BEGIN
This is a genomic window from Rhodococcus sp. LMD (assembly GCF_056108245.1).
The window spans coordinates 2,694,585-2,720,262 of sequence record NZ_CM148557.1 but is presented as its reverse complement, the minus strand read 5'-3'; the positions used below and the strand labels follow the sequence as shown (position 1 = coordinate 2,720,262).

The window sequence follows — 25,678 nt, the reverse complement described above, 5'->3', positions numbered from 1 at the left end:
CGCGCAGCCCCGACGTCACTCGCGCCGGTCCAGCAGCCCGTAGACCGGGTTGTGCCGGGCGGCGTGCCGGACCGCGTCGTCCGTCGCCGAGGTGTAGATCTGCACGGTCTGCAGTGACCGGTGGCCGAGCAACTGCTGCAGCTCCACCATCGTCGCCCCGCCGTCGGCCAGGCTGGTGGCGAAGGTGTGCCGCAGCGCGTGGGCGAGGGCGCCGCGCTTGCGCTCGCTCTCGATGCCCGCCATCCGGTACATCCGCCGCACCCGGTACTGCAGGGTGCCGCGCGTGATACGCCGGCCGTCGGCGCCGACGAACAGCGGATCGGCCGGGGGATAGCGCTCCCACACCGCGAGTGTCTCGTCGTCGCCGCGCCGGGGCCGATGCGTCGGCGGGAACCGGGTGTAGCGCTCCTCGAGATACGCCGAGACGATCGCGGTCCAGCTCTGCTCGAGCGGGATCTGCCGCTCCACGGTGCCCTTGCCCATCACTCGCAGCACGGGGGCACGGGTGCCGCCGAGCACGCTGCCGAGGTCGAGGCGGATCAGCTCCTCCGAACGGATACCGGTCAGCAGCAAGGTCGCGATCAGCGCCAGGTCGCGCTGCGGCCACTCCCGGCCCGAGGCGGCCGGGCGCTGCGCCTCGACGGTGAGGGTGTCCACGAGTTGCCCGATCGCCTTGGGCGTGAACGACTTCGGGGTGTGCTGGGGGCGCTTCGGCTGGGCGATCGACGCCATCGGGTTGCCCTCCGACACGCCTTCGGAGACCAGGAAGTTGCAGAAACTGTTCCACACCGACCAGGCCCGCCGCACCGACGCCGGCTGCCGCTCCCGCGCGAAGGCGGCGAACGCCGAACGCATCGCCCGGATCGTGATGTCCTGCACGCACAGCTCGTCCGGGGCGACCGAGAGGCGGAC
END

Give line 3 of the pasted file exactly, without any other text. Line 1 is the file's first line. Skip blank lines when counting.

The window sequence follows — 25,678 nt, the reverse complement described above, 5'->3', positions numbered from 1 at the left end: